Other folks take the advice to "buy what they really like," and that really IS what they like. Who are we to say they're lowbrow?

But where do they get that much money? I dunno. How can they afford a house? (Maybe the prices are less authentic than the paintings.) But "the long tail" idea applies -- much more money to be made from many relatively inexpensive prints than from one big painting.

Prairie Mary

Posted by: Mary Scriver on July 30, 2006 11:32 PM

Lassen's work is the sort of eco-kitsch I actively dislike. Meyers appeals to me a bit, based on the sample you show, and I'm indifferent to the others.

Posted by: Derek Lowe on July 31, 2006 12:20 AM


None of this stuff is really good at all. Its too bad that some really great painters today aren't involved in this mall poster shop scene. If they were, they probably wouldn't have to struggle so much or for so long.

One of the things you should note is that the paintings you posted were all very bland and had no people in them. The stuff is just made to fill up a wall with bland, albeit coloful, posters. Curious, isn't it, that so little of this stuff would be truly interested in people? Or any kind of idea whatsoever? This goes also for abstract paintings, which seem to hang in large office builldings and other prominent places.

Compare this to the Renaissance, when the paintings were all about people, their relationships to God and good and evil, and covered the full range of human experiences.

One thing it does conclusively show is that the vast majority of people like realistic images, stylized or not. And they are willling to spend their money on it, which bodes well for realistic painters of today. Kinkade may be a schlock, but he has learned how to market. If some savvy people figured out a way to make a decent appeal to the large "educated class", we really could see a change. Unfortunately, it seems to much to ask that someone be an incredibly talented painter and expect them to also be marketing whizzes. Almost no great artists of the past were. And I don't consider a lot of post 1950's modern art "icons" to be a part of that talented painter cadre.

Posted by: btm on July 31, 2006 12:28 AM

Personally, I find merit in the images by Mack (naked person!) and Meyer (sexy flowers!), and that's it. The others just seem dull. Well, the McKnight is somewhat engaging with its "where's Waldo" detail, but ultimately it evokes absolutely nothing in me. Those seem to be, as btm points out, meant for office buildings - just something to match the furniture. Yuck, and yawn.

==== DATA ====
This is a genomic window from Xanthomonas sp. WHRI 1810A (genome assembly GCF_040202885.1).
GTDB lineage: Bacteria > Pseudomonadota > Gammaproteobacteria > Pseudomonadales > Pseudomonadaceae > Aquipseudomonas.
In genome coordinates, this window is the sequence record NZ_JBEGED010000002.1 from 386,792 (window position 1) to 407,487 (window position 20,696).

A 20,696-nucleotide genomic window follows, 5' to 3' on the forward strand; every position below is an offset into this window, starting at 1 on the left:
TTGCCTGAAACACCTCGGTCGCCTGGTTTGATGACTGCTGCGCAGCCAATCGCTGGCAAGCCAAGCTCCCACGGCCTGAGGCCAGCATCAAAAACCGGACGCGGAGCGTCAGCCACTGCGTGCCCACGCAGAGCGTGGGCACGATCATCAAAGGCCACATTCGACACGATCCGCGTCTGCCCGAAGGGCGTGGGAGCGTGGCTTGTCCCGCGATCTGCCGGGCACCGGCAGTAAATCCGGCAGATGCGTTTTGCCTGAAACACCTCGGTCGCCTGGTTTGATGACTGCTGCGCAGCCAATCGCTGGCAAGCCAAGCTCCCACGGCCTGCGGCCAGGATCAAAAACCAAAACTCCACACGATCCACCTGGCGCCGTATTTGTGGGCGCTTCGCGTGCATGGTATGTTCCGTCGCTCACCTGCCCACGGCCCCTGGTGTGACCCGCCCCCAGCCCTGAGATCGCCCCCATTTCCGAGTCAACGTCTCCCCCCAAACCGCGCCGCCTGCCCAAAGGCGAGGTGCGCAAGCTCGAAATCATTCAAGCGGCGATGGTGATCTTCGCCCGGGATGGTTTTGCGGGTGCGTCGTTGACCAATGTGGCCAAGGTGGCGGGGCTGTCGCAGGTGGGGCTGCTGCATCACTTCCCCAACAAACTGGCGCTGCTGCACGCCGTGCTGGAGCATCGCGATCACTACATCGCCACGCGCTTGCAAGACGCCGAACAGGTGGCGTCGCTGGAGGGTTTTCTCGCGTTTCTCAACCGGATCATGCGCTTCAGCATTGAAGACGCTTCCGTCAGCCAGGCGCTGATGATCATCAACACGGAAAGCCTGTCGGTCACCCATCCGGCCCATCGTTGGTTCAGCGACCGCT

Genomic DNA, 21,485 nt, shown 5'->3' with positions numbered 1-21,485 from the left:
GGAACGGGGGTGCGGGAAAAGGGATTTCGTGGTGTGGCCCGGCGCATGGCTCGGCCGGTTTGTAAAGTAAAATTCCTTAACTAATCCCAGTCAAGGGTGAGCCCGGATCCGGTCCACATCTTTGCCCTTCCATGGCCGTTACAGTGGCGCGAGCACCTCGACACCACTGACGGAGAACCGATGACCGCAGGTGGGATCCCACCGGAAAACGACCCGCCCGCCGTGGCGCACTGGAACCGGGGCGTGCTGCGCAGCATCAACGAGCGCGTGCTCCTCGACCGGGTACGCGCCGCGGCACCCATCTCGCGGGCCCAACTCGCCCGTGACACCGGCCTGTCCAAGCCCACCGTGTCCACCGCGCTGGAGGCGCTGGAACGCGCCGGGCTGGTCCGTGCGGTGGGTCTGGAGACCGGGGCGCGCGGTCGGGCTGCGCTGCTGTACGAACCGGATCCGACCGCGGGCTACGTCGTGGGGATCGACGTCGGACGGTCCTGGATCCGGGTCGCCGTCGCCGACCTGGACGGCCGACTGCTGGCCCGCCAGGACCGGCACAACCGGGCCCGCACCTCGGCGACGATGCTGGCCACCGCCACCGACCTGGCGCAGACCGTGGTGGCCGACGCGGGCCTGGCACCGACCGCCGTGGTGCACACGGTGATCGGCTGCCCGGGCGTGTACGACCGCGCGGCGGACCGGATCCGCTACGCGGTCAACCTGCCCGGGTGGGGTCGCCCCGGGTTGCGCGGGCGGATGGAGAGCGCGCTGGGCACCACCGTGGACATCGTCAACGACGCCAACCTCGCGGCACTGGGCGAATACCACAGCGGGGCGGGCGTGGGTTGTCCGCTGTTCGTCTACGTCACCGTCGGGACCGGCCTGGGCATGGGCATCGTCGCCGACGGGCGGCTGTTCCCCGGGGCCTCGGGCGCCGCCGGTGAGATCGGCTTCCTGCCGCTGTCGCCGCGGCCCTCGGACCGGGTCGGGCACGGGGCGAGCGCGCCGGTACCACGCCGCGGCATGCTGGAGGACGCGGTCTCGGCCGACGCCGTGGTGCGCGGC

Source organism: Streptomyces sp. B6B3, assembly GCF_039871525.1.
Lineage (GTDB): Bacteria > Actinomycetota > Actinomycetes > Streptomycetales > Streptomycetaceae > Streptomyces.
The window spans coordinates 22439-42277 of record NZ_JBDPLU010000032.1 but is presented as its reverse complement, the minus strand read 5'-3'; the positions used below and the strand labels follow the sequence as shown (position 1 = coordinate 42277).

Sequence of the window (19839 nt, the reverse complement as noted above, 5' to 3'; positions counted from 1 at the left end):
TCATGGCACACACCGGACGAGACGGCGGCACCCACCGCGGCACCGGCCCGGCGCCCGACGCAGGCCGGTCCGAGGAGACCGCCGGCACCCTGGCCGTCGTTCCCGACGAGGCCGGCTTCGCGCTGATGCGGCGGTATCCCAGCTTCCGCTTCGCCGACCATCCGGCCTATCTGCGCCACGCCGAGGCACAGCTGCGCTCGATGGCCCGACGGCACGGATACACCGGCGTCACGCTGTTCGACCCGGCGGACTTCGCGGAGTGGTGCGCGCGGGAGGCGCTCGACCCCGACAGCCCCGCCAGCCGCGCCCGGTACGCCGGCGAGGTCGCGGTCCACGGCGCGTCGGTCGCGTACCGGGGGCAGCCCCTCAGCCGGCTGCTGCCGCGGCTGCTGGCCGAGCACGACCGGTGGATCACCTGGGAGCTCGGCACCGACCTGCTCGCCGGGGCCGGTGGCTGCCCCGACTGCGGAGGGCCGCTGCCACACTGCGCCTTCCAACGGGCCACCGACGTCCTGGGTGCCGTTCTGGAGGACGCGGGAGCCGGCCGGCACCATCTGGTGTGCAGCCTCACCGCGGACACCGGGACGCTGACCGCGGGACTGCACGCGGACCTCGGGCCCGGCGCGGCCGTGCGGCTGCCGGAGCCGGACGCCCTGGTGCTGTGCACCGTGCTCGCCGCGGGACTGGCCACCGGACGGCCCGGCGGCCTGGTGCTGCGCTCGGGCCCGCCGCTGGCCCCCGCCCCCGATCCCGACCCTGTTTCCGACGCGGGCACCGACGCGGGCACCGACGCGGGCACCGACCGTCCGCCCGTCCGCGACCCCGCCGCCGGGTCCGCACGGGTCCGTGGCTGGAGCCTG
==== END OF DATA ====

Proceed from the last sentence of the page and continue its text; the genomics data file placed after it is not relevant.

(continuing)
Posted by: dente on July 31, 2006 11:12 AM

Thomas Kincade's mom:
"Tommy, you go right back upstairs and turn off all those lights. Honestly, do you think we own stock in the electric company?"

Posted by: Mitch on July 31, 2006 11:28 AM

I can't believe it! Have art buyers become totally blind? It's all slick s**t!!

Posted by: ricpic on July 31, 2006 11:56 AM

I think the visual arts have gone the same direction as poetry and literary fiction. It's a matter of what an out-of-touch academia declares "real" art as opposed to what public at large likes. Michael's recent post on "Literary Fiction" covers the same contentious ground, re fiction. (

Those in academia feel that since they've studied a field, they are then the expert on that field, and should be able to make the call on what's "real" or "good" or not. However, they often don't take into account that the very study that made them an expert often also makes them someone with overly rarified and qualified tastes. They can tend to focus on minutia that either doesn't matter, or makes their view of things are now so bizarre, they are irrelevant. (Add in the current unfortunate meme in academia that politics suffuses everything, and it's even worse. And please forgive, like a Marxist interpretation of the latest "King Kong" incarnation.)

Let's take a cheeseburger for example. Say you have average joe/jane who likes burgers and basically if they're cooked to the right level of doneness and have the proper additions and condiments, they're gonna like the burger. Say you have a food critic who also likes burgers, but by having to eat a burger in every freakin' restaurant that puts on hairnets and opens their door to the public, they get to explore the range of what a burger can be. After about 5 years, they've probably gotten a bit sick of burgers, and have happed upon a couple things that still spark their now overexposed palate, and tend to favor those. So, now they like a medium-rare burger with jalapeno jack cheese and no salt. You feed that to average joe/jane, and they may say, yeah, it's ok, but let's have some salt and next time slap a slice of cheddar on that, k?

The people who really are the current poets, such as Bono of U2, Bruce Springsteen, Sarah McLachlan, Sting, Eminem (if you believe his fans, which I'm not), Rickie Lee Jones, aren't paid attention to. People who are writing open verse with 23 1/2 literary allusions and in-jokes per stanza (see T.S. Eliot) are the ones academia likes, because their tastes have been skewed that way, and they like the fact that they get the in-jokes without having to read the footnotes (and are probably the ones who will write those footnotes).

The visual arts are in a worse state. What most art schools crank out as "the great new stuff" is largely monochromatic "found" art (read a bunch of garbage glued together with some pigment smeared on some of it), or it's a political statement and/or is so offensive that your children can't come to the gallery with you. (Or it's a corpse suffused with plastic so the cadaver can be skinned and posed as if it's playing tennis.)

So, the art that people like and buy is this so-called "mall art" (any one of those you show in our post) when they're shopping for the latest in good poetry (make that U2's "How to Dismantle an Atomic Bomb"), while over at the college gallery they're admiring a transaxle from a pickup with plastic babydolls glued to it, splashed with red to look like blood whilst carrying around the latest tome of verse from a woman who shaves her head and managed to conjugate "vagina" for 43 odd pages.